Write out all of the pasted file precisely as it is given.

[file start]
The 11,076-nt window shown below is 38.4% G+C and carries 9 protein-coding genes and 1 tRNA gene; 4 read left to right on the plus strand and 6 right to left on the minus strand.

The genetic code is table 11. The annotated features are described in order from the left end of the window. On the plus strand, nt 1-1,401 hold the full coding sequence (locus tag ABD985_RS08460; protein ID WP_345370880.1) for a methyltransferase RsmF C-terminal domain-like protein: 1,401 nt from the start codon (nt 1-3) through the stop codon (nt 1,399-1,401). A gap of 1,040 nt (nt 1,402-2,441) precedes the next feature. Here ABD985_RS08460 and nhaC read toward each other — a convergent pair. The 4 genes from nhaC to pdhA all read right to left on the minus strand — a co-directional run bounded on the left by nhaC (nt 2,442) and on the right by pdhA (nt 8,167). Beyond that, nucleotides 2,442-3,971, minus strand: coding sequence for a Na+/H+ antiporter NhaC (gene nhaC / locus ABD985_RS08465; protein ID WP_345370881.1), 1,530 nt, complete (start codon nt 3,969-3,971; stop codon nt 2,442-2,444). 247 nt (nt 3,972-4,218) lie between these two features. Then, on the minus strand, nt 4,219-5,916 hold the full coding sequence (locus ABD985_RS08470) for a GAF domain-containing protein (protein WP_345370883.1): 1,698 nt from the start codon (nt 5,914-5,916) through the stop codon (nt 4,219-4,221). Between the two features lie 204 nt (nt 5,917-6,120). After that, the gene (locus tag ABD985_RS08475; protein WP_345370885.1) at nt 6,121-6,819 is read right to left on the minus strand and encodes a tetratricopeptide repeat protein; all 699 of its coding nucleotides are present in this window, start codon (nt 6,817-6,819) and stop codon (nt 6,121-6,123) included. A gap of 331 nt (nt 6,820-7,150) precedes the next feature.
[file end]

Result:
The 11,076-nt window shown below is 38.4% G+C and carries 9 protein-coding genes and 1 tRNA gene; 4 read left to right on the plus strand and 6 right to left on the minus strand.

The genetic code is table 11. The annotated features are described in order from the left end of the window. On the plus strand, nt 1-1,401 hold the full coding sequence (locus tag ABD985_RS08460; protein ID WP_345370880.1) for a methyltransferase RsmF C-terminal domain-like protein: 1,401 nt from the start codon (nt 1-3) through the stop codon (nt 1,399-1,401). A gap of 1,040 nt (nt 1,402-2,441) precedes the next feature. Here ABD985_RS08460 and nhaC read toward each other — a convergent pair. The 4 genes from nhaC to pdhA all read right to left on the minus strand — a co-directional run bounded on the left by nhaC (nt 2,442) and on the right by pdhA (nt 8,167). Beyond that, nucleotides 2,442-3,971, minus strand: coding sequence for a Na+/H+ antiporter NhaC (gene nhaC / locus ABD985_RS08465; protein ID WP_345370881.1), 1,530 nt, complete (start codon nt 3,969-3,971; stop codon nt 2,442-2,444). 247 nt (nt 3,972-4,218) lie between these two features. Then, on the minus strand, nt 4,219-5,916 hold the full coding sequence (locus ABD985_RS08470) for a GAF domain-containing protein (protein WP_345370883.1): 1,698 nt from the start codon (nt 5,914-5,916) through the stop codon (nt 4,219-4,221). Between the two features lie 204 nt (nt 5,917-6,120). After that, the gene (locus tag ABD985_RS08475; protein WP_345370885.1) at nt 6,121-6,819 is read right to left on the minus strand and encodes a tetratricopeptide repeat protein; all 699 of its coding nucleotides are present in this window, start codon (nt 6,817-6,819) and stop codon (nt 6,121-6,123) included. A gap of 331 nt (nt 6,820-7,150) precedes the next feature.